V12_2001a - Letterfi'om the Editors The 2001 volume of thejournal of Public and International Affairs UPI/l has been an exciting and rewarding

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Unformatted text preview: Letterfi'om the Editors The 2001 volume of thejournal of Public and International Affairs UPI/l) has been an exciting and rewarding undertaking. As a scholarly publica— tion exclusively presenting the work of graduate students from profes— sional schools of public and international affairs, the Journal provides a unique opportunity for students of public policy to present ideas on issues of concern to them. It also offers a forum for professional exchange, friendly interaction, and cooperative student effort among the members of the Association of Professional Schools of International Affairs (APSIA). Student editors participate in an intensive Reading Weekend on the Princeton University campus, traveling from such diverse locations as California, Massachusetts, Washington State and Washington D.C. Selecting journal articles was an especially difficult task this year given the breadth and quality of papers. The Journal’s editorial staff sifted through forty-two excellent submissions from ten APSIA member schools to present the outstanding articles contained in this volume. Authors used a variety of research methods to delve into diverse and important domestic and international policy topics, significantly contributing to the policy arena. For example, Cohen—Cole argues for the independence of debt management authorities based on the principle that instability in emerg— ing market countries can lead to conflict between debt management and monetary policy. Hart makes practical and normative the arguments favoring international legal community support for mechanisms like South Africa’s Truth and Reconciliation Commission. Jacobson looks at the provision of microfmance in post—conflict situations, using the recent experience in Uganda as a model for other countries. Kronstadt argues that the nuclear proliferation in India and Pakistan deserves serious thought and analysis from U.S. policy—makers. McCoy creates an economic framework for examining President Clinton’s proposed prescription drug benefit for Medicare, particularly the effects on research and development incentives in the pharmaceutical industry. Neville explores the constraints of environmental protection in the Caspian Sea, exploring market—based incentives and command and control techniques, and suggests possible methods to achieve some measure of balance between oil production and the protection of the environment. Oestreich provides a timely overview and evaluation of U.S. policy toward biomedical research using human stem cells. Ramgoolie uses international children rights documents to critique the UN Security General’s recommendation to prosecute child soldiers in Sierra Leone. Weil suggests a number ofmethods for improving America’s public understanding of the daily conduct of international diplomacy and the issues arising on the horizons of security policy. Woocher analyzes models of government action to explain the lack of political will in dealing with mass atrocities and identifies several factors that might affect political will and corresponding strategies for its en- hancement. ThejPIA can be found in the libraries of prominent research centers across the United States and around the world. We have extended our commit— ment to increasing the public’s access to thejournal’s exceptional graduate student scholarship by continuing to improve our electronic edition, which can be perused at our website: brth/wu/w. wws.grin£eton.edu/ ~ (PIA. We welcome letters and comments, which can conveniently be sent to us through the Internet. The Co—Editors—in Chief of the jPIA would like to extend profound gratitude to the Woodrow Wilson School of Public and International Affairs at Princeton University and to the Association of Professional Schools of International Affairs, who made this publication possible. Special thanks go to Dean Michael Rothschild for his continued support of the Journal; Dean Robert Hutchings for his guidance and direction throughout the year; and Mark Devlin, Pat Coen and Dale Sattin for their patient production assistance. Finally, we thank the members of theJPIA Editorial Committee at the Woodrow Wilson School, the contributing editors from the other APSIA schools, and the student authors, whose work and dedication made the publication of the 2001 fPIA possible. Monique Ramgoolie Lara Robillard ...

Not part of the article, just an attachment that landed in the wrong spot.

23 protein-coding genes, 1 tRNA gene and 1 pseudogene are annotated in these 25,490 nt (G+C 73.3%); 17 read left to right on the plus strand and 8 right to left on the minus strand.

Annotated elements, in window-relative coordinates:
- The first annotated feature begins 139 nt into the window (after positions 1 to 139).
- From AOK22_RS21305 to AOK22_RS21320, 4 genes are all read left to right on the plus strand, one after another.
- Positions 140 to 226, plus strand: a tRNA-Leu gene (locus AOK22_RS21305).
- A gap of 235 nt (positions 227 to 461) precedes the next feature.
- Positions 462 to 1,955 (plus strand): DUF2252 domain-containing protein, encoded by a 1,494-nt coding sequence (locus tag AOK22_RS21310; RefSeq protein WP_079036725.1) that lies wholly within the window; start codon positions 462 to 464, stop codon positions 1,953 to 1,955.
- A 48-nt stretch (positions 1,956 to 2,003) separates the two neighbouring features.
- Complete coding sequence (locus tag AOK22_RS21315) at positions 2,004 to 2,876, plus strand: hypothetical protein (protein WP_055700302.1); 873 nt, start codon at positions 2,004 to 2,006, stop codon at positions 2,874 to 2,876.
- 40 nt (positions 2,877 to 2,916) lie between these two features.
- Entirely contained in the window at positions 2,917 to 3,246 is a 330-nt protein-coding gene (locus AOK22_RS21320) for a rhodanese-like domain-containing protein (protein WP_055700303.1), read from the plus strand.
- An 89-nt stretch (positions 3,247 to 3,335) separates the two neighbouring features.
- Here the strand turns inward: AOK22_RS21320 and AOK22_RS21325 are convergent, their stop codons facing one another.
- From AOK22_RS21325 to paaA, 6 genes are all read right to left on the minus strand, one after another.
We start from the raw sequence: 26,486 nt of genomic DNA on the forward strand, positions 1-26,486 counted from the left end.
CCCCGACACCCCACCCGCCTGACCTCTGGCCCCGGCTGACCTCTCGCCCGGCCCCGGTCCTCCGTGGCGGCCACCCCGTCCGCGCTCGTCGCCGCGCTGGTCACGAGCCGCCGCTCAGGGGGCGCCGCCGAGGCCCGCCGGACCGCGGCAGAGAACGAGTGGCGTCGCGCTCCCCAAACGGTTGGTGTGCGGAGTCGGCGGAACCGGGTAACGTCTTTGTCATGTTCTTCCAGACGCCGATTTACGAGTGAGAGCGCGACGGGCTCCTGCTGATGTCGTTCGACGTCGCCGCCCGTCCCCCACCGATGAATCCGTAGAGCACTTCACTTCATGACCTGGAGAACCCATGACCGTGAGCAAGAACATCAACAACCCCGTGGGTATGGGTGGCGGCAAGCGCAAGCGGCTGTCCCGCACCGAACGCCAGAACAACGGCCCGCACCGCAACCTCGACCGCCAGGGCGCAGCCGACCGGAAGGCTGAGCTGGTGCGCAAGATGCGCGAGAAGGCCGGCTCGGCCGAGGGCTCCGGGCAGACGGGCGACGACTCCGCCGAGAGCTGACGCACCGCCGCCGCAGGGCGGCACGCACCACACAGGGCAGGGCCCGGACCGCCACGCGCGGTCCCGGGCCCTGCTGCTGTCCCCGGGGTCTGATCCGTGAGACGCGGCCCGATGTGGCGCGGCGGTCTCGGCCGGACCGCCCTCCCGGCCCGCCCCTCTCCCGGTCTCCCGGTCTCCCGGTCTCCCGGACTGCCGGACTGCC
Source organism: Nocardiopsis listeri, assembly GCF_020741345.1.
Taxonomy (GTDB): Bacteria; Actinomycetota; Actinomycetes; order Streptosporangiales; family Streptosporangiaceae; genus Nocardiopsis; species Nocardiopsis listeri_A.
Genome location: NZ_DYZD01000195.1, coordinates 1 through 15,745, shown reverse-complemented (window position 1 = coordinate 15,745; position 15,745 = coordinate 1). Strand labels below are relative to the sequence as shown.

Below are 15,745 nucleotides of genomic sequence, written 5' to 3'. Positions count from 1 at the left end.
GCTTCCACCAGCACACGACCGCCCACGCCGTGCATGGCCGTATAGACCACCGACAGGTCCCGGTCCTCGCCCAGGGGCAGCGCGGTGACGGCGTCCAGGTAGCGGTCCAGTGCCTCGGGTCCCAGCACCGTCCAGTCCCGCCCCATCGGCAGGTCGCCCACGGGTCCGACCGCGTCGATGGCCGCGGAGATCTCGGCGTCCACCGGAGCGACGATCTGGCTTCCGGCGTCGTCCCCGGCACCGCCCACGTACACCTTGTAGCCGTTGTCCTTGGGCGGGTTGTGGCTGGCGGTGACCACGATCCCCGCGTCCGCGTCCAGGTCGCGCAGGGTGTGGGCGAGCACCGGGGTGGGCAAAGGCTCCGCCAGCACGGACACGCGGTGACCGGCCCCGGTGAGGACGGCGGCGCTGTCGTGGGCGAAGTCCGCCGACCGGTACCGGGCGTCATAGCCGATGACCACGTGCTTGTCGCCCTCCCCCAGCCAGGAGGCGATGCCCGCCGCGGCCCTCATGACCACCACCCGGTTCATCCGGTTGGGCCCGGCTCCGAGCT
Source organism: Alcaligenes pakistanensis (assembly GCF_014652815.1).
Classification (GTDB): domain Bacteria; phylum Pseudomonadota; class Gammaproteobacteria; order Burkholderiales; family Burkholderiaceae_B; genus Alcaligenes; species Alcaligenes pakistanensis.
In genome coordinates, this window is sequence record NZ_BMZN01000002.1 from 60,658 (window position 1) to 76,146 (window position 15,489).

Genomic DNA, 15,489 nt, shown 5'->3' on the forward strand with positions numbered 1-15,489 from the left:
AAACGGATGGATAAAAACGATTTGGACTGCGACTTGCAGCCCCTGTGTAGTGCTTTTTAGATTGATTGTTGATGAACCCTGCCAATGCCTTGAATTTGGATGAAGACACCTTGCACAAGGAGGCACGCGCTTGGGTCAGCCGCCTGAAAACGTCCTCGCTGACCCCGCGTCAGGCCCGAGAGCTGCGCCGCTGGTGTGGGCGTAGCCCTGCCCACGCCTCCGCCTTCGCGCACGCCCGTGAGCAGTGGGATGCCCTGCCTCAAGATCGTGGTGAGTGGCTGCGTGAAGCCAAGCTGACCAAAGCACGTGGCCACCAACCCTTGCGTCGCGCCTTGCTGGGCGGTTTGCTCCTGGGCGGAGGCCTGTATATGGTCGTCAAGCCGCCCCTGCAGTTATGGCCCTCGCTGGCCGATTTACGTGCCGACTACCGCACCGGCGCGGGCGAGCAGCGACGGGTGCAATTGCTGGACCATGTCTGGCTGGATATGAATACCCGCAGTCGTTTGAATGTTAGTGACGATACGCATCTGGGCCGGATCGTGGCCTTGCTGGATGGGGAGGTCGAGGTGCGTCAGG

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This note was uploaded on 02/01/2012 for the course POLS 494 taught by Professor Garymoncrief during the Fall '11 term at Boise State.

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V12_2001a - Letterfi'om the Editors The 2001 volume of thejournal of Public and International Affairs UPI/l has been an exciting and rewarding

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